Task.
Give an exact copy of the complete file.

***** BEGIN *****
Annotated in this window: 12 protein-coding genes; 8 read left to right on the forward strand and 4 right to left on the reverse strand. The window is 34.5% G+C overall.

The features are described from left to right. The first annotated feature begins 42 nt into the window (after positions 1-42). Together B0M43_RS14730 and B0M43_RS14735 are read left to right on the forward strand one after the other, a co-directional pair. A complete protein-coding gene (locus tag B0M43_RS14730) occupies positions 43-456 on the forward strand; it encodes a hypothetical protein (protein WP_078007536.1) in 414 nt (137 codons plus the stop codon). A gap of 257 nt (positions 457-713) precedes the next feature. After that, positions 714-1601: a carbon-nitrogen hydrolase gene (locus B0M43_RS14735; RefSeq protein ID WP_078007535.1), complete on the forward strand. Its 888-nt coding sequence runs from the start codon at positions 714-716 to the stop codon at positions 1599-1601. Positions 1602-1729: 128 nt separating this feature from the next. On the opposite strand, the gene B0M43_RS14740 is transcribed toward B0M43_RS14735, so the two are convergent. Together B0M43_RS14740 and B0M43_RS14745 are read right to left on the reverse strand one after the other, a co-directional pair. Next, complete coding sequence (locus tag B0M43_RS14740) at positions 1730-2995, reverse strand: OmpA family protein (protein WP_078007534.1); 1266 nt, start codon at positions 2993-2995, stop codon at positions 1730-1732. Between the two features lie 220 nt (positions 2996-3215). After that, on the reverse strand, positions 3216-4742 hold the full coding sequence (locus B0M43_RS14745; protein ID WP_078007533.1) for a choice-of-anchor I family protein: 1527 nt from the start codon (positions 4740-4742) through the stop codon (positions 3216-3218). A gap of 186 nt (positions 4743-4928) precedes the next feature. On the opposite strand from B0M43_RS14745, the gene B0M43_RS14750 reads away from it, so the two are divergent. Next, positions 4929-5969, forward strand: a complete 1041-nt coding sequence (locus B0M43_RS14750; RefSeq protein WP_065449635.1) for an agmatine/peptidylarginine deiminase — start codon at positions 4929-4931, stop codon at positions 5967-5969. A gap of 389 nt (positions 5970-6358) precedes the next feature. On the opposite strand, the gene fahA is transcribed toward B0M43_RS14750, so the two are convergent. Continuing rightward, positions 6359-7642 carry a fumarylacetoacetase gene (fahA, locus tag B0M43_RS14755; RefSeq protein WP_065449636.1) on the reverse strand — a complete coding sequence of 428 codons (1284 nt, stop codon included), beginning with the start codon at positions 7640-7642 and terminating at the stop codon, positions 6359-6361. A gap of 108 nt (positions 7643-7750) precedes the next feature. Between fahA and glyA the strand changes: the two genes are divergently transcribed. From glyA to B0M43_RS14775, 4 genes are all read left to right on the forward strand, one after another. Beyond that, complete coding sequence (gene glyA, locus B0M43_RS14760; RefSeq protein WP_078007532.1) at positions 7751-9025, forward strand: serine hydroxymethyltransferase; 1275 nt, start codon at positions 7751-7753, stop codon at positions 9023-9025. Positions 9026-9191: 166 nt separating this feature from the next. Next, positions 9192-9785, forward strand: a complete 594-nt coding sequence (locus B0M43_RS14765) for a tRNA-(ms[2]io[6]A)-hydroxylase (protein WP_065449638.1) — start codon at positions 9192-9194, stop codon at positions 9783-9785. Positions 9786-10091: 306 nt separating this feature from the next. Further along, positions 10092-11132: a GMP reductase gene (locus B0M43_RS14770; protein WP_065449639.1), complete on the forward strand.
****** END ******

Annotated in this window: 12 protein-coding genes; 8 read left to right on the forward strand and 4 right to left on the reverse strand. The window is 34.5% G+C overall.

The features are described from left to right. The first annotated feature begins 42 nt into the window (after positions 1-42). Together B0M43_RS14730 and B0M43_RS14735 are read left to right on the forward strand one after the other, a co-directional pair. A complete protein-coding gene (locus tag B0M43_RS14730) occupies positions 43-456 on the forward strand; it encodes a hypothetical protein (protein WP_078007536.1) in 414 nt (137 codons plus the stop codon). A gap of 257 nt (positions 457-713) precedes the next feature. After that, positions 714-1601: a carbon-nitrogen hydrolase gene (locus B0M43_RS14735; RefSeq protein ID WP_078007535.1), complete on the forward strand. Its 888-nt coding sequence runs from the start codon at positions 714-716 to the stop codon at positions 1599-1601. Positions 1602-1729: 128 nt separating this feature from the next. On the opposite strand, the gene B0M43_RS14740 is transcribed toward B0M43_RS14735, so the two are convergent. Together B0M43_RS14740 and B0M43_RS14745 are read right to left on the reverse strand one after the other, a co-directional pair. Next, complete coding sequence (locus tag B0M43_RS14740) at positions 1730-2995, reverse strand: OmpA family protein (protein WP_078007534.1); 1266 nt, start codon at positions 2993-2995, stop codon at positions 1730-1732. Between the two features lie 220 nt (positions 2996-3215). After that, on the reverse strand, positions 3216-4742 hold the full coding sequence (locus B0M43_RS14745; protein ID WP_078007533.1) for a choice-of-anchor I family protein: 1527 nt from the start codon (positions 4740-4742) through the stop codon (positions 3216-3218). A gap of 186 nt (positions 4743-4928) precedes the next feature. On the opposite strand from B0M43_RS14745, the gene B0M43_RS14750 reads away from it, so the two are divergent. Next, positions 4929-5969, forward strand: a complete 1041-nt coding sequence (locus B0M43_RS14750; RefSeq protein WP_065449635.1) for an agmatine/peptidylarginine deiminase — start codon at positions 4929-4931, stop codon at positions 5967-5969. A gap of 389 nt (positions 5970-6358) precedes the next feature. On the opposite strand, the gene fahA is transcribed toward B0M43_RS14750, so the two are convergent. Continuing rightward, positions 6359-7642 carry a fumarylacetoacetase gene (fahA, locus tag B0M43_RS14755; RefSeq protein WP_065449636.1) on the reverse strand — a complete coding sequence of 428 codons (1284 nt, stop codon included), beginning with the start codon at positions 7640-7642 and terminating at the stop codon, positions 6359-6361. A gap of 108 nt (positions 7643-7750) precedes the next feature. Between fahA and glyA the strand changes: the two genes are divergently transcribed. From glyA to B0M43_RS14775, 4 genes are all read left to right on the forward strand, one after another. Beyond that, complete coding sequence (gene glyA, locus B0M43_RS14760; RefSeq protein WP_078007532.1) at positions 7751-9025, forward strand: serine hydroxymethyltransferase; 1275 nt, start codon at positions 7751-7753, stop codon at positions 9023-9025. Positions 9026-9191: 166 nt separating this feature from the next. Next, positions 9192-9785, forward strand: a complete 594-nt coding sequence (locus B0M43_RS14765) for a tRNA-(ms[2]io[6]A)-hydroxylase (protein WP_065449638.1) — start codon at positions 9192-9194, stop codon at positions 9783-9785. Positions 9786-10091: 306 nt separating this feature from the next. Further along, positions 10092-11132: a GMP reductase gene (locus B0M43_RS14770; protein WP_065449639.1), complete on the forward strand.